When buying or selling a home it has become critical to ensure the home has a clean 4 Point inspection in order to achieve the goal of having the greatest number of carriers to choose from and shop. Most homes over 50 years old are unfortunately relegated to Citizens Insurance no matter the perfection of the 4 Point. The 4 points of inspection are: Roof, HVAC, plumbing, and electrical. If you own a home and are considering selling, my best advice to you is to make sure these 4 points are perfect order. Repair requests from buyers that typically must be completed prior to closing are a result of not being able to obtain insurance due to one or all of these factors. Get ahead of it, hire an inspector to do a 4 Point inspection prior to listing your home. Your eventual buyer will likely do their own as well and any deficiencies will be the most likely requested repairs and the most important. A seller really can’t argue these shortcomings because they will be relegated to a buyer that is willing to close without comprehensive insurance or close with a lesser (and significantly more expensive) policy such as an HO8.

What types of insurance policies are available if a home can’t pass inspection?

A policy known as an HO8 may be available if a home does not pass inspection and a seller is unwilling or unable to complete necessary repairs in order obtain a clean 4 Point. This policy does not usually cover water damage or falling objects. If possible it is best to complete the repairs required to upgrade to a more robust policy. There is also a policy known as a DP3 policy that is used for homes with older roofs. Personally, I have not had a client move to closing with a DP3 policy but I have had many move forward with an HO8.

Besides roofs, what are other common reasons a home may not be insurable?

In this market area, the most common problem I personally come across is electrical panel issues. Fortunately, replacing an electrical panel is not near as expensive as a new roof or as expensive as installing new plumbing. If the issue is panel related it’s usually easy enough to negotiate and move forward. If the wiring is the issue, for example cloth wiring then you have bigger problems. I home with cloth wiring is near impossible to insure and should be upgraded ASAP which can be very costly. Some insurance companies do not like braided aluminum, even if it’s just the main. Braided aluminum is extremely common in older homes and is acceptable in many cases. Plumbing that is unacceptable is anything polybutylene and galvanized fittings or piping is also a red flag. Although not ideal, typically cast iron or clay pipes are still insurable. I do recommend that buyers request a sewer scope if the home being purchased is older. It’s very common for cast iron or clay sewer lines to have breaks and blockages, usually tree roots are the culprit.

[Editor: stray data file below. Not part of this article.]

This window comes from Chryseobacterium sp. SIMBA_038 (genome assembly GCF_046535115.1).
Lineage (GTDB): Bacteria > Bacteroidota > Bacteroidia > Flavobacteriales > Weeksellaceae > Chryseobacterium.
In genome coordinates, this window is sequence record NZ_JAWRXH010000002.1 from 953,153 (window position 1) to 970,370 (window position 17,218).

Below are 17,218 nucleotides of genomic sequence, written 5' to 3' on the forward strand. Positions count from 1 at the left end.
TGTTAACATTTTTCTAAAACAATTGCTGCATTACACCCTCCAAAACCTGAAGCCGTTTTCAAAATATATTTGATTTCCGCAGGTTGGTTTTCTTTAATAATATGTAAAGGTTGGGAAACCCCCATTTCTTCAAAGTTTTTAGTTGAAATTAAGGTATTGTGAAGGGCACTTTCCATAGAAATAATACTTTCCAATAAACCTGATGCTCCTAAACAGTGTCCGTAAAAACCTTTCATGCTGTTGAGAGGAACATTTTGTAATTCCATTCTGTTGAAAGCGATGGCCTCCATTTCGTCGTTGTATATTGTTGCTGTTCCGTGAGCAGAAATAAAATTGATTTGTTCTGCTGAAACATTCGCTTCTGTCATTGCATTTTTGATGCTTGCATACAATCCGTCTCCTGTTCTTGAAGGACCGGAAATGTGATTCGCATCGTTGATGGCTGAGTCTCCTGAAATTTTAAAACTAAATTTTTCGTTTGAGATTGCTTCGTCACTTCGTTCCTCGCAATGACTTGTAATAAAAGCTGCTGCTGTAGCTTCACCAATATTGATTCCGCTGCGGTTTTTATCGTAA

When should I start shopping for insurance when purchasing a home in Florida?

The short answer, right away! Go ahead and reach out to several insurance agents with the address and provide your information. As soon as you have your 4 Point and wind mitigation forms, have the agent shop carriers. As soon as those carriers have sent quotes, have the agent bind! Some agents love to wait until the last minute to bind (typically because the lender has not sent the mortgagee clauses). Let your lender know you want insurance bound ASAP. Waiting until a week before closing can open a can of worms. Carriers may opt out of the area suddenly, or terms of the policy may change suddenly. BIND AS SOON AS YOU CAN!! A quote is not a binder!

Roof replacement in progress

I hope this information was helpful! As usual if you ever have any questions feel free to call me directly. I am always happy to chat with residents and future residents about their home buying experience. Contact